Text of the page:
As Sustainability & Human Rights Counsel, Co-Founder of Orrick’s Business & Human Rights practice, and a leader of Orrick's ESG initiatives, Betsy advises clients on sustainability and human rights related risks and opportunities. A thought leader in this space, with expertise in international human rights law, ESG (environmental, social, and corporate governance), responsible tech and innovation, and corporate social responsibility more broadly, Betsy works with clients to develop an approach that considers peer benchmarking but is tailored to their individual needs. While her practice spans sectors, Betsy has a particular passion for helping clients tackle human rights issues raised by emerging technologies.
Betsy is Co-Chair of the World Economic Forum's Responsible Use of Technology Education and Learning Initiative, and has been published on issues at the intersection of tech and human rights, including "'Human Rights By Design' Approach Can Guide Companies Developing Digital Contact Tracing Tech" in Corporate Counsel, and "Tech and Black Lives--Firms Can Mitigate Discrimination in Tech" in Bloomberg Law. Betsy's client work and writing addresses other emerging human rights trends for businesses, as demonstrated in her articles on "Mitigating Supply Chain Risks Related to Uighur Forced Labor" in Law360 and "Human Rights and Renewable Energy" in Project Finance International. Betsy serves as an expert speaker and moderator on issues ranging from AI and human rights to ESG and private equity.
Betsy first honed her ability to balance high-stakes and complex legal and ethical challenges while advising parties involved in international peace negotiations in Darfur and Syria through the Public International Law & Policy Group (PILPG), founding PILPG’s Istanbul office during the Geneva III peace talks. Today, she supports ceasefire negotiation efforts in Yemen and provides strategic direction by co-leading PILPG’s Peace Negotiation Initiative and serving as Peacebuilding League Advisor to The Shaikh Group. Betsy trains the next generation of negotiators as a Lecturer in Law at Stanford Law School, and maintains a strong foreign policy network as a term member of the Council on Foreign Relations.
Prior to joining Orrick, Betsy worked for the U.S. Department of Homeland Security, the Pacific Council on International Policy, and U.S. Senator Dianne Feinstein.
In a speech at the SIFMA AML Conference last week, FINRA Head of Enforcement Susan Schroeder openly explained the “straightforward framework” that Enforcement uses when making decisions about enforcement actions. The context for Schroeder’s speech was FINRA’s merger of two separate enforcement departments, resulting from FINRA head Robert Cook’s “listening tour” and FINRA’s recent self-evaluation, but Schroeder’s explanation appeared to be more of a response to broader industry complaints about FINRA Enforcement’s lack of consistency and transparency in its charging and sanctions decisions.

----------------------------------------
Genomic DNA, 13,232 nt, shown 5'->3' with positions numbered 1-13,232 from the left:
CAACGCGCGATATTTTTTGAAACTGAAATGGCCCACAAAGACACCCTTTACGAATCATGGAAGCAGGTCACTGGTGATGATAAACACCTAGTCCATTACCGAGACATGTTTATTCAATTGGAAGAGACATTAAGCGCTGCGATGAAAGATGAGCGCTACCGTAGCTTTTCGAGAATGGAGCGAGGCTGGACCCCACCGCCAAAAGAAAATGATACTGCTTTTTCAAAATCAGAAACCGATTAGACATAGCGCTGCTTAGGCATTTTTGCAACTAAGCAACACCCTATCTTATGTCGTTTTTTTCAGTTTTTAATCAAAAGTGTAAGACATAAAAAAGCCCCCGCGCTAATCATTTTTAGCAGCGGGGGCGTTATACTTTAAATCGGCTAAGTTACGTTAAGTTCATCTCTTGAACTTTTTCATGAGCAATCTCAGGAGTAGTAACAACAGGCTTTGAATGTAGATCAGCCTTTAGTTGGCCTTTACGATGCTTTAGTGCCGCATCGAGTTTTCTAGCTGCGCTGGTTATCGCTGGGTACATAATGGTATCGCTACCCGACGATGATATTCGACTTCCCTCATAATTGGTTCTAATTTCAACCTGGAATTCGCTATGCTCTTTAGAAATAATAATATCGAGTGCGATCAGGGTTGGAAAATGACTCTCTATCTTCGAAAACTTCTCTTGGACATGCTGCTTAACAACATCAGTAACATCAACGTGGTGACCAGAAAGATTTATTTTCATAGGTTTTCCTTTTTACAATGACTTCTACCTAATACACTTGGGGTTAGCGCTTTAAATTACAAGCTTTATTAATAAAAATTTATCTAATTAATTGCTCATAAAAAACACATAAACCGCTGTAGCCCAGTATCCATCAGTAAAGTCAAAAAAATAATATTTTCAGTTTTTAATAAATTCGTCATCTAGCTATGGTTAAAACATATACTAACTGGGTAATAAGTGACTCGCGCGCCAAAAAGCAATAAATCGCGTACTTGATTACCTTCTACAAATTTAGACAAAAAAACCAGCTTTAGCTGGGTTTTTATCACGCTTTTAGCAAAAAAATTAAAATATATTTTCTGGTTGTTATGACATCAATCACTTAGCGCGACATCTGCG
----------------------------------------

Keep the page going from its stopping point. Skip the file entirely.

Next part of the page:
If that was Schroeder’s mission, she was successful. She identified the goals of enforcement actions, and justified FINRA’s use of its enforcement tool based upon harms to investors and perceived market risks. Overarching Schroeder’s speech was the principle that firms should know “what to expect from their regulator” so they know “how to shape their behavior in order to comply with the rules.” In this spirit of transparency, Schroeder identified the various principles or factors that FINRA Enforcement considers when evaluating enforcement actions and sanctions. Those principles should provide a vocabulary for firms and their counsel to assess and question FINRA’s enforcement activities.
Here are the principles in Schroeder’s own words:
Is this enforcement action appropriate? According to Schroeder, enforcement actions should be brought to “fix something that is broken or to prevent future misconduct, either by the same respondent or by another individual or firm.” Enforcement is not the only means FINRA has to fix something, and it is not always the “right tool” to use. To determine whether enforcement action is the appropriate regulatory response, FINRA will ask: READ MORE
A recent federal appellate decision shows there are limits to the ability of a regulator to claim monetary sanctions for statutory violations. Last week the 11th Circuit held that investors whose losses were solely associated with registration violations by their fraudster traders were not entitled to a restitution award – because such losses had not been proximately caused by the registration violations.
In an enforcement action brought by the Commodity Futures Trading Commission, the 11th Circuit affirmed a Florida district court’s findings that two companies and their CEO committed fraud by falsely representing to some investors that they had purchased physical metals on their behalf (when they had actually purchased futures), and violated the registration requirements of the Commodities Exchange Act (CEA) by trading in futures without registering as futures commission merchants. The district court had awarded restitution for losses arising from both of these violations. While the 11th Circuit upheld the restitution award of approximately $1.5 million based on the fraudulent misrepresentation, it vacated the award of approximately $560,000 based on the failure to register, holding that this violation did not proximately cause the investors’ losses. READ MORE